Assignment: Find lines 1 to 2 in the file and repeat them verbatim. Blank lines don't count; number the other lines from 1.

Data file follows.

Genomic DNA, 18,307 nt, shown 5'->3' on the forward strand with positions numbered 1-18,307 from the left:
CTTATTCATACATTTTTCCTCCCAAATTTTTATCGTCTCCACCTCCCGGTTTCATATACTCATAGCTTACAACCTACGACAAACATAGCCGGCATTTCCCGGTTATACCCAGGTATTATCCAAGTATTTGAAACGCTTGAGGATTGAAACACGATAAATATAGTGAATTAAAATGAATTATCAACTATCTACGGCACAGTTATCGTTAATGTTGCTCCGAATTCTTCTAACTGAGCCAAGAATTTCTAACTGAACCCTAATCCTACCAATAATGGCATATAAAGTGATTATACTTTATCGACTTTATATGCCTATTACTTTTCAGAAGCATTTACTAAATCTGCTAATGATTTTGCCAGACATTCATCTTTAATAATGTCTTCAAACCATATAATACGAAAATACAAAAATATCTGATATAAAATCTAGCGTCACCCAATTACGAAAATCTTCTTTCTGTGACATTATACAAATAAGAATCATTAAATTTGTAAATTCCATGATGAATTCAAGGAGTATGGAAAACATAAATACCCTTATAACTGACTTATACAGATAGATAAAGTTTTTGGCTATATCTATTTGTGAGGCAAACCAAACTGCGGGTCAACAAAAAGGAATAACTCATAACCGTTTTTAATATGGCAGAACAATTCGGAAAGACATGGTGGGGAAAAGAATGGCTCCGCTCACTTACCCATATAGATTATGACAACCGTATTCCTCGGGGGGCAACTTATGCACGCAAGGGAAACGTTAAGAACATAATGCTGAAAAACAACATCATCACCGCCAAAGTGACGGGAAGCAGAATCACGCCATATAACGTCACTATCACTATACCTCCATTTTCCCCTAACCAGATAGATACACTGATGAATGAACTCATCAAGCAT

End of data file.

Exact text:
Genomic DNA, 18,307 nt, shown 5'->3' on the forward strand with positions numbered 1-18,307 from the left:
CTTATTCATACATTTTTCCTCCCAAATTTTTATCGTCTCCACCTCCCGGTTTCATATACTCATAGCTTACAACCTACGACAAACATAGCCGGCATTTCCCGGTTATACCCAGGTATTATCCAAGTATTTGAAACGCTTGAGGATTGAAACACGATAAATATAGTGAATTAAAATGAATTATCAACTATCTACGGCACAGTTATCGTTAATGTTGCTCCGAATTCTTCTAACTGAGCCAAGAATTTCTAACTGAACCCTAATCCTACCAATAATGGCATATAAAGTGATTATACTTTATCGACTTTATATGCCTATTACTTTTCAGAAGCATTTACTAAATCTGCTAATGATTTTGCCAGACATTCATCTTTAATAATGTCTTCAAACCATATAATACGAAAATACAAAAATATCTGATATAAAATCTAGCGTCACCCAATTACGAAAATCTTCTTTCTGTGACATTATACAAATAAGAATCATTAAATTTGTAAATTCCATGATGAATTCAAGGAGTATGGAAAACATAAATACCCTTATAACTGACTTATACAGATAGATAAAGTTTTTGGCTATATCTATTTGTGAGGCAAACCAAACTGCGGGTCAACAAAAAGGAATAACTCATAACCGTTTTTAATATGGCAGAACAATTCGGAAAGACATGGTGGGGAAAAGAATGGCTCCGCTCACTTACCCATATAGATTATGACAACCGTATTCCTCGGGGGGCAACTTATGCACGCAAGGGAAACGTTAAGAACATAATGCTGAAAAACAACATCATCACCGCCAAAGTGACGGGAAGCAGAATCACGCCATATAACGTCACTATCACTATACCTCCATTTTCCCCTAACCAGATAGATACACTGATGAATGAACTCATCAAGCAT